Farm Ireland

Thursday 22 February 2018

Brexit could allow Argentinian beef producers regain a foothold in the British market

The Argentinian pampas is some of the richest beef rearing land in the world
The Argentinian pampas is some of the richest beef rearing land in the world
John Fagan

John Fagan

THE BEEF producing giants of South America are in the frame once again, with a possible Mercosur deal back on the agenda in Brussels and concern mounting over low-cost meat flooding from the Pampas and Pantanal onto the British market.

The EU audit of Brazilian meat plants has resulted in all poultry and meat products from Brazil being subject to strict microbiological and other checks, but the current restrictions will be eased over time.

However, a more immediate target for South American beef and cereals is post-Brexit Britain.

While the British and Argentinians fought a nasty conflict over the Falklands/Malvinas Islands in the early 1980s, the South American country was the main supplier of carcass beef to the UK up to the mid-1960s and they view Brexit as an opportunity to win back some of that trade.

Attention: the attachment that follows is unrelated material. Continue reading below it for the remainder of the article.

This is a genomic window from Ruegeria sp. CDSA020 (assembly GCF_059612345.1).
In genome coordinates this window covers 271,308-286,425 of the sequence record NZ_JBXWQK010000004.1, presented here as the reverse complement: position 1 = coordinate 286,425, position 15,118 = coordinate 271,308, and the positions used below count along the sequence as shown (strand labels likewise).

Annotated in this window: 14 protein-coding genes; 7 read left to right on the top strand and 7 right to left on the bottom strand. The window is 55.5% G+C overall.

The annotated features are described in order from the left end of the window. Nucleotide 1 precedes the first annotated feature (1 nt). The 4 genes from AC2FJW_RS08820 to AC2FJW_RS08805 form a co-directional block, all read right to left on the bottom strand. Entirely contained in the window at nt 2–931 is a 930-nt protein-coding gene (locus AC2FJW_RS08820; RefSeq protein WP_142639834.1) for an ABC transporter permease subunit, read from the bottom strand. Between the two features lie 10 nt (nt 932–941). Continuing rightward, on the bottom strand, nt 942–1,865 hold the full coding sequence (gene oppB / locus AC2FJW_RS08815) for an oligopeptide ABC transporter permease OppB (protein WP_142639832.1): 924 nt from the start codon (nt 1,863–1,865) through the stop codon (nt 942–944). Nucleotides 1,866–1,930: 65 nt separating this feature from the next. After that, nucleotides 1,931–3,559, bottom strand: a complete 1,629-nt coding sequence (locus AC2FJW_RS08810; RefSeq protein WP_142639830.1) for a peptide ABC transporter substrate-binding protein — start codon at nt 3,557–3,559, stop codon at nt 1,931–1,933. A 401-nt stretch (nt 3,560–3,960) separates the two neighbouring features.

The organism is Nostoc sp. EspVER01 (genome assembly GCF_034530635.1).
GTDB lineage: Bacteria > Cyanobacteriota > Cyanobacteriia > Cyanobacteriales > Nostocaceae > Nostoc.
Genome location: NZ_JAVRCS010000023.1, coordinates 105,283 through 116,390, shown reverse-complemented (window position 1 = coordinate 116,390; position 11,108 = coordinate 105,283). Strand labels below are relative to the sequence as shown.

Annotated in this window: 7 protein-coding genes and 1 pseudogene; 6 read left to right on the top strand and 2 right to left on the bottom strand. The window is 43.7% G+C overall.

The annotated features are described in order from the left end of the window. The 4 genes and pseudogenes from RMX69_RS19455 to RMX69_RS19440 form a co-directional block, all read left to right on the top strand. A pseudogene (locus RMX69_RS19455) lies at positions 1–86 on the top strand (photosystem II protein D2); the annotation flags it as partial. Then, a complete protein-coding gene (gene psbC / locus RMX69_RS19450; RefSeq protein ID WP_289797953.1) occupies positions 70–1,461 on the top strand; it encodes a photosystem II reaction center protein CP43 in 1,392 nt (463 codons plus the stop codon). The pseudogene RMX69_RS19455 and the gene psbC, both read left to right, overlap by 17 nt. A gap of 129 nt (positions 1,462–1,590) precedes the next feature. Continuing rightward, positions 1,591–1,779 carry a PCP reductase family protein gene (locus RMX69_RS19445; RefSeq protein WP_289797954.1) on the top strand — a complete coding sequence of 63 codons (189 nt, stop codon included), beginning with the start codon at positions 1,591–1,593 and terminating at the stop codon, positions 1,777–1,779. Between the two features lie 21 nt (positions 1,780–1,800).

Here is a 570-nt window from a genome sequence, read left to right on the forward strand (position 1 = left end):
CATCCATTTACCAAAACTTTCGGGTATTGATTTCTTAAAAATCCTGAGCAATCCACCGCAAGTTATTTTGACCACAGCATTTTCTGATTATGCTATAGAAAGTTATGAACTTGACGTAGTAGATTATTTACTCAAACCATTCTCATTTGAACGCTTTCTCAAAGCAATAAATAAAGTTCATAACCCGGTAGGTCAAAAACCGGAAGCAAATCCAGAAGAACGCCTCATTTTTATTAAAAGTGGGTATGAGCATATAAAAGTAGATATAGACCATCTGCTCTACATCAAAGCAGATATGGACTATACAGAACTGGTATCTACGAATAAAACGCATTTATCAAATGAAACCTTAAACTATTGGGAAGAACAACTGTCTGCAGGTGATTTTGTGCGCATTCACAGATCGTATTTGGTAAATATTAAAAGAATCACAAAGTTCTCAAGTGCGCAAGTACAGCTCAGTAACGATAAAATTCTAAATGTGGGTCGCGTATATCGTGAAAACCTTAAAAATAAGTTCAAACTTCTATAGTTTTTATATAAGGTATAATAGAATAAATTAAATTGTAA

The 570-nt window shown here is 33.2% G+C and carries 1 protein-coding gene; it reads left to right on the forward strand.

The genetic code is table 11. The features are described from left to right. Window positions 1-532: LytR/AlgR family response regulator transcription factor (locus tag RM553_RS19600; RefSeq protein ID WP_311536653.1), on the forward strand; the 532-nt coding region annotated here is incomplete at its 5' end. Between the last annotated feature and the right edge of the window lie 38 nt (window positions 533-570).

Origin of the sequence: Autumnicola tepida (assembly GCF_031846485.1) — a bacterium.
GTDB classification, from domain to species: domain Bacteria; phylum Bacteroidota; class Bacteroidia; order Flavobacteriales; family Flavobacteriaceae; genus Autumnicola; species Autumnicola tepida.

Ironically, Irish processors displaced their Argentine competitors in the wake of the Anglo-Irish Trade Agreement in 1965. However, the Argentine beef industry believe Brexit is a game changer that provides an opening to regain a foothold in what is the most lucrative meat market in Europe.

Tesco UK stocked Argentine beef last year, much to the annoyance of Welsh farmers, but in the light of Brexit and the UK market’s need for beef there is nothing to stop them doing it again.

In the event of Britain failing to agree an amicable divorce settlement with the EU, the UK will be forced to trade under WTO rules. This will level the playing field for everyone.

I recently returned to Argentina where I met with cousins; some of whom farm, or work in the wider food commodities sector. A man in the latter business is Sebastien Hope, a commodities broker in Buenos Aires. He is convinced that in the event of Brexit there will be opportunities for Argentine exports to Britain to resume to a far greater extent.